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The Nature of Reality

First Direct Evidence of Cosmic Inflation

17 Mar 2014, 17:56 UTC
First Direct Evidence of Cosmic Inflation
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When Alan Guth proposed the theory of cosmic inflation almost 35 years ago, he wondered whether it would ever be possible to prove his hypothesis that the universe ballooned up exponentially in the first moments after the Big Bang. There was ample indirect evidence: the universe’s surprisingly uniform temperature, the apparent “flatness” of spacetime, and the conspicuous absence of magnetic monopoles. In the years that followed, astronomers used satellites like WMAP and Planck to search for echoes of the inflationary era in the cosmic microwave background radiation. Their results lined up with many inflationary predictions, but fell short of being the “smoking gun” that would have had Guth and other theorists popping their champagne.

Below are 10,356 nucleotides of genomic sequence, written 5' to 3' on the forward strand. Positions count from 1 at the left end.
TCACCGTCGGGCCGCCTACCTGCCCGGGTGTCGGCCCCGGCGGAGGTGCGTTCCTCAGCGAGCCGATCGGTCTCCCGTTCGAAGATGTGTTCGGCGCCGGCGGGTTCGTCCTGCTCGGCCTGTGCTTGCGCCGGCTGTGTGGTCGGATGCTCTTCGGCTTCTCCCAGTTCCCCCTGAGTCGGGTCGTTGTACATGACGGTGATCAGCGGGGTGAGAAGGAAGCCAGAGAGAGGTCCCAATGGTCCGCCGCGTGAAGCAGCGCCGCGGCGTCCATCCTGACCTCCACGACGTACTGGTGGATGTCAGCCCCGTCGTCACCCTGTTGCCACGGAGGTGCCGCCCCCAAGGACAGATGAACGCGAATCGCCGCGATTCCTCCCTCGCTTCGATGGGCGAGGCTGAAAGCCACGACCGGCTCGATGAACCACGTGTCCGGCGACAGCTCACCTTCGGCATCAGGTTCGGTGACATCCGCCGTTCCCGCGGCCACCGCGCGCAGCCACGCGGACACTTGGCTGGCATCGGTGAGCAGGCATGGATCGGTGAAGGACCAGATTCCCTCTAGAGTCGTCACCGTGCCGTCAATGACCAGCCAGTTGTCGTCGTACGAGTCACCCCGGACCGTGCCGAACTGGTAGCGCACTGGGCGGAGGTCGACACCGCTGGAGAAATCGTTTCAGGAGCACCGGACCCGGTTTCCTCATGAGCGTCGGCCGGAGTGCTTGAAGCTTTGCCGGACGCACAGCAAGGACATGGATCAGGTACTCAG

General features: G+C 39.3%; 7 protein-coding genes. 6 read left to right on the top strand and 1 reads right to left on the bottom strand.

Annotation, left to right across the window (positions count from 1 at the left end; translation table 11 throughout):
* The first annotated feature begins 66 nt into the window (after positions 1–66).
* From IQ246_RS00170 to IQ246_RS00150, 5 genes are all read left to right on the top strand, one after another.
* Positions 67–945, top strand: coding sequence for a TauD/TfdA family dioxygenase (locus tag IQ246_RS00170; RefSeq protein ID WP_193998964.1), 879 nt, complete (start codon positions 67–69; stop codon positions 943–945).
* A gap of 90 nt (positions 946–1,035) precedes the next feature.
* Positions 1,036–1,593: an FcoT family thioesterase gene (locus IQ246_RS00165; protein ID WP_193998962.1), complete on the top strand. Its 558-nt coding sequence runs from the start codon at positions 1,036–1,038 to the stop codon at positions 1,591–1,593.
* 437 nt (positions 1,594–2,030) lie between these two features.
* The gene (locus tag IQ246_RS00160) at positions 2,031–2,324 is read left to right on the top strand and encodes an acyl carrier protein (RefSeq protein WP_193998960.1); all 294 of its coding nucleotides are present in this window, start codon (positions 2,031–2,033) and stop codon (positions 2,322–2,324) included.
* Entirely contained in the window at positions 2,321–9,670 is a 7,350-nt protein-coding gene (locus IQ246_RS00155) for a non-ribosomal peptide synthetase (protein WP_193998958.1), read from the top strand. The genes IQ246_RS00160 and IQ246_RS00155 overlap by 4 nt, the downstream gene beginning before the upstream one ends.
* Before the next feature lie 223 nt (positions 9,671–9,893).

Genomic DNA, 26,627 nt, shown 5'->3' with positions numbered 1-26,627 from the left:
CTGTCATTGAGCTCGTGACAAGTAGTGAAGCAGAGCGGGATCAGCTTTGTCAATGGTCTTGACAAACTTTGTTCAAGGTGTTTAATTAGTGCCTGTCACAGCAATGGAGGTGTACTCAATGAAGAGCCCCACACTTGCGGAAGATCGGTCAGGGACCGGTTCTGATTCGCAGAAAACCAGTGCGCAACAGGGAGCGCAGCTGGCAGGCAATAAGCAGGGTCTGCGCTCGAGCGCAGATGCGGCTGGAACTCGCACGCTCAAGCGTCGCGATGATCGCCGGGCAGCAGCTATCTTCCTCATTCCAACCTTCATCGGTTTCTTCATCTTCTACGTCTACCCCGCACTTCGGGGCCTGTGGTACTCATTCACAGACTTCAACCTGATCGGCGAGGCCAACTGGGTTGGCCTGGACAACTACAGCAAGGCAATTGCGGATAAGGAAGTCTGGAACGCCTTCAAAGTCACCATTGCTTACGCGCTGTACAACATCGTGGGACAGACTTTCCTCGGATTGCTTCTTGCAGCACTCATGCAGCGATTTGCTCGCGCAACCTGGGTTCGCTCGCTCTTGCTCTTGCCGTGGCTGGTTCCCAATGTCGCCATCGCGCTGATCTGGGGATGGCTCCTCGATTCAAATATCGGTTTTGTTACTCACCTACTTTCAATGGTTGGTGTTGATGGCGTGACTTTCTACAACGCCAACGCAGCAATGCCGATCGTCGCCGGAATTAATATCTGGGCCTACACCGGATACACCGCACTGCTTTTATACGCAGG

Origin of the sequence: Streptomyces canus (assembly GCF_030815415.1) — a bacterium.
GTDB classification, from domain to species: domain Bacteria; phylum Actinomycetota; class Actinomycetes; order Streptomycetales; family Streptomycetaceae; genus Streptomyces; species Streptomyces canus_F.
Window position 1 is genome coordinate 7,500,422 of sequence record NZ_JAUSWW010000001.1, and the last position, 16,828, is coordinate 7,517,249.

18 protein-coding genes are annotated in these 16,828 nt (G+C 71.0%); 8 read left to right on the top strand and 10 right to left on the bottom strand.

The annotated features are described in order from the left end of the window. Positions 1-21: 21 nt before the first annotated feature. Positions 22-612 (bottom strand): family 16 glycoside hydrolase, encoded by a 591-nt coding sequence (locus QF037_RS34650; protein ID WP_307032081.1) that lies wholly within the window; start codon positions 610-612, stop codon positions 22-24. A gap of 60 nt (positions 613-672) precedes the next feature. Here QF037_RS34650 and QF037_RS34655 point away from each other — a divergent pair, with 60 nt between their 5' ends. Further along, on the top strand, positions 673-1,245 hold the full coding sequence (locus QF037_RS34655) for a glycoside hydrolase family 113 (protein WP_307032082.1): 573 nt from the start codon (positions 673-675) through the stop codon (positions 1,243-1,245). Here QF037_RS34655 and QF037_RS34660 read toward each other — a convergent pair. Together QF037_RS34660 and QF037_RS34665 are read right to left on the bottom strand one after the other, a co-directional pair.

Well, bring on the bubbly: Using a telescope called BICEP2, a team of astronomers led by John Kovac (Harvard-Smithsonian Center for Astrophysics) has detected a polarization pattern in the microwave background radiation that is the first direct evidence for cosmic inflation. This “B-mode” polarization is a “twisty” pattern created by gravitational waves. The discovery is also the first direct image of gravitational waves.

The 10-meter South Pole Telescope and the BICEP (Background Imaging of Cosmic Extragalactic Polarization) Telescope at Amundsen-Scott South Pole Station. Credit: Keith Vanderlinde, ...

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